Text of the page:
DAS: Problem-based Problem solving.
Note: This is the fourth of a handful of articles I began writing over two years ago, long before Ethereum was launched, when the current technology was little more than a few ideas a handful of people were discussing. They were originally posted on Quora, and I will be reposting them here, as some of the concepts discussed are becoming more relevant than ever, while some may simply be considered interesting in a historical context.
Problem-based Problem Solving
(Originally posted March 16, 2014)
Earlier today someone came to me and asked if I had a string. I didn’t. But I assumed they were going to use the string to solve a problem — so I asked them what that problem was. It turns out they didn’t actually need a string — they wanted to tie up some flowers and herbs and to dry, and had decided that would be best done with string. So they asked me for string.
The trouble was — we didn’t have any string. The search for string was an impossible problem which would have ended in disappointment. But once the actual problem was identified, it became clear that we could solve it easily. In fact, not two feet away I had some twist-ties that worked perfectly for the job. This person didn’t come to me with a problem — they came to me with a solution to their problem, that had I not questioned more deeply would have left them with an unsolvable dilemma. That’s solution-based problem solving. You’ve already found a solution, and now you’re trying to solve the problem of implementing that solution.
This habit exists among all scopes of life — business, personal, and political. People have a tendency to identify the first idea they have as the ultimate solution to the problem. They then spend all of their time attempting to implement a solution that may be suboptimal at best, or completely wrong in the worst cases. I’m sure more money than could be comfortably admitted has been lost in dead pursuits of bad solutions.
In contrast, problem-based problem-solving is when you start with the core problem and attempt to solve for that.
Einstein once famously stated that if he had an hour to solve a problem, and his life depended on the solution, he would spend the first 55 minutes determining the proper question, and this would allow him to determine the solution in the remaining five minutes.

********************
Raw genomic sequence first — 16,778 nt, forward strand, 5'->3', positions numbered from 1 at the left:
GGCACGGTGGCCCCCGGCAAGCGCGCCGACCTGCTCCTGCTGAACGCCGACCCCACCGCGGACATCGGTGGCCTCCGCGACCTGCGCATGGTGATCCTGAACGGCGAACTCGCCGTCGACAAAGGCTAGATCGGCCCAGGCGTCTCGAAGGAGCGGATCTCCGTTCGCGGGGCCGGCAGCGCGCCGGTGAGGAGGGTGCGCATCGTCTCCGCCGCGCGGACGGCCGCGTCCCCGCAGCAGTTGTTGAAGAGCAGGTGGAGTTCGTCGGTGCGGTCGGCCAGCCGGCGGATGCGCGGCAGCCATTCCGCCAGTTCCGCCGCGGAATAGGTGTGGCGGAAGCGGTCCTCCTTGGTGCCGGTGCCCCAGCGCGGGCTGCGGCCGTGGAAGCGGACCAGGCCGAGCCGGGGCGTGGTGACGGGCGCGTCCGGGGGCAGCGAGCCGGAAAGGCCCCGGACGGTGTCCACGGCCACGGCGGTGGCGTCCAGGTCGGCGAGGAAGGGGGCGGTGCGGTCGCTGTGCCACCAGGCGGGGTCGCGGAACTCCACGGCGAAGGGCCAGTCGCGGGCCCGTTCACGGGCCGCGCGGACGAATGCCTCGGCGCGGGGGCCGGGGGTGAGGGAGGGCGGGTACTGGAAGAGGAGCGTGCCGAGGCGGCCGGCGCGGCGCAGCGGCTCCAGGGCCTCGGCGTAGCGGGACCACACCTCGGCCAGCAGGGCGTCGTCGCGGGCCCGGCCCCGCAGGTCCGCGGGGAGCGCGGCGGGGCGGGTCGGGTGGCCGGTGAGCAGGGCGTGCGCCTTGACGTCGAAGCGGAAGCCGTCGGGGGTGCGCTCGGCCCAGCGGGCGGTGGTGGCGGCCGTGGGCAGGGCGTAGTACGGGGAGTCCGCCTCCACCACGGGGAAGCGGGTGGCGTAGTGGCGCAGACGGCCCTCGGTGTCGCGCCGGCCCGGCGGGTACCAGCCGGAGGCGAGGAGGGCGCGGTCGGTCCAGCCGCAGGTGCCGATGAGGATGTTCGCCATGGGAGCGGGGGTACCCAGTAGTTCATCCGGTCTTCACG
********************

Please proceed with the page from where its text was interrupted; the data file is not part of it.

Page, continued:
There’s great insight here. How can we claim to have solutions for all the world’s ills when we don’t really even know what the problem is? Thousands of politicians all over the world can espouse an unimaginable number of solutions to the problems which face humanity. But there is no accountability, no rationality, and no meaningful process used to come to those solutions. Someone comes up with an idea based on some hare-brained view of reality, and then everyone fights over whose terrible idea gets implemented.
A question we should be seriously asking ourselves in the 21st century is — Why are fighting about politics as if it’s a religious debate? And another one is — Why are we attempting to subject as many people as we can to our poorly thought-out solutions to complex problems? We have scientific methods for developing hypotheses and testing them. Don’t cities seem like really great places to test policy and attempt social experiments? Maybe we could look at politics as what it really is — human beings prodding into the darkness, attempting to find solutions in a world that is far more complex than we were designed for. But to do that, first we have to start being honest with ourselves and admit that we are in uncharted territory.